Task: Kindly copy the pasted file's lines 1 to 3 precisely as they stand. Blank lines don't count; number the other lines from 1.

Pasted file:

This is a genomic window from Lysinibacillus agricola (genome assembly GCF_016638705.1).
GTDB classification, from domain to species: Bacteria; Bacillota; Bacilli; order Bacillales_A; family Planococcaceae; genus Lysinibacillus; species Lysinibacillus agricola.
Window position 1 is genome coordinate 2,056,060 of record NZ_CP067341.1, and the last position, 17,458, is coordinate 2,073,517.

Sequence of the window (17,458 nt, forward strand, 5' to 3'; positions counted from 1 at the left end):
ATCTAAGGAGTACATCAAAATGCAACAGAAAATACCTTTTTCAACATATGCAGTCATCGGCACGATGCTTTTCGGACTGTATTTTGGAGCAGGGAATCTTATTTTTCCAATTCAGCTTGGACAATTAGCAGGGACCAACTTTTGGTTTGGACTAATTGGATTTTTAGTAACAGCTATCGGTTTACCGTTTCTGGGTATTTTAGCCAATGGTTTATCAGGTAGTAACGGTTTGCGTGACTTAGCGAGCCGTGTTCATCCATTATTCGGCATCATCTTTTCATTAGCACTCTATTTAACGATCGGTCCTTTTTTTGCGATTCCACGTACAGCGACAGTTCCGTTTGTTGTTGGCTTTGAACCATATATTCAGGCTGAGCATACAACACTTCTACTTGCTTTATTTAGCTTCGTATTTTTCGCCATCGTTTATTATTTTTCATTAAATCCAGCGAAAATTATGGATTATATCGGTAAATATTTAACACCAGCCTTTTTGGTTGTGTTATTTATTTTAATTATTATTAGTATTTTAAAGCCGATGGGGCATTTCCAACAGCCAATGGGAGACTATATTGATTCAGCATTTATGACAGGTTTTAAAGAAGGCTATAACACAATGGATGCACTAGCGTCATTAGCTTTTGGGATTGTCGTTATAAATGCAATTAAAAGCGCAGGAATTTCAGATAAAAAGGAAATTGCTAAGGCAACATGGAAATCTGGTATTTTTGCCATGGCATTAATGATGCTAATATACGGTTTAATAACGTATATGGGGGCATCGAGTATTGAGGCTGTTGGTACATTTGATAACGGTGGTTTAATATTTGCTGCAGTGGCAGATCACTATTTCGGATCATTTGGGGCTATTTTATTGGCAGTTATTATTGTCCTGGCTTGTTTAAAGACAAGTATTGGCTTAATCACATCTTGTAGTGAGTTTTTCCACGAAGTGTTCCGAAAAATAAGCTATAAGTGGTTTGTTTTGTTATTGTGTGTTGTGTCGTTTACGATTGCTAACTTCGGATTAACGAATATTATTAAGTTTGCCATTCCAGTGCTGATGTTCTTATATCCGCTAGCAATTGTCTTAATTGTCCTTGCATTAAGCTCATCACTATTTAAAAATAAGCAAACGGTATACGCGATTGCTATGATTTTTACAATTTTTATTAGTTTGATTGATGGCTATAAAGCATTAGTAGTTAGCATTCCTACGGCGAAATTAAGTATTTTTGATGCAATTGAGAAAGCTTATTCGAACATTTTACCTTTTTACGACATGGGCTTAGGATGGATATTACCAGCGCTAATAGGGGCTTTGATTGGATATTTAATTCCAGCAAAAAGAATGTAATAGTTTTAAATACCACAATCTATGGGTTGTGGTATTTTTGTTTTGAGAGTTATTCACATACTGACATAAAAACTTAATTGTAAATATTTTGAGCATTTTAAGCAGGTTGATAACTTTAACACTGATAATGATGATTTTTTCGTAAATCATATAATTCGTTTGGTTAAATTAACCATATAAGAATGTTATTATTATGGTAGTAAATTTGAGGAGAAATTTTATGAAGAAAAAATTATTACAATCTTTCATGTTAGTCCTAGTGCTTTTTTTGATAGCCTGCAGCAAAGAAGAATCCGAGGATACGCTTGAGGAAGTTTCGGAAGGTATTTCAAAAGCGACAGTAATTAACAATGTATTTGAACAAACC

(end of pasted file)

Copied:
This is a genomic window from Lysinibacillus agricola (genome assembly GCF_016638705.1).
GTDB classification, from domain to species: Bacteria; Bacillota; Bacilli; order Bacillales_A; family Planococcaceae; genus Lysinibacillus; species Lysinibacillus agricola.
Window position 1 is genome coordinate 2,056,060 of record NZ_CP067341.1, and the last position, 17,458, is coordinate 2,073,517.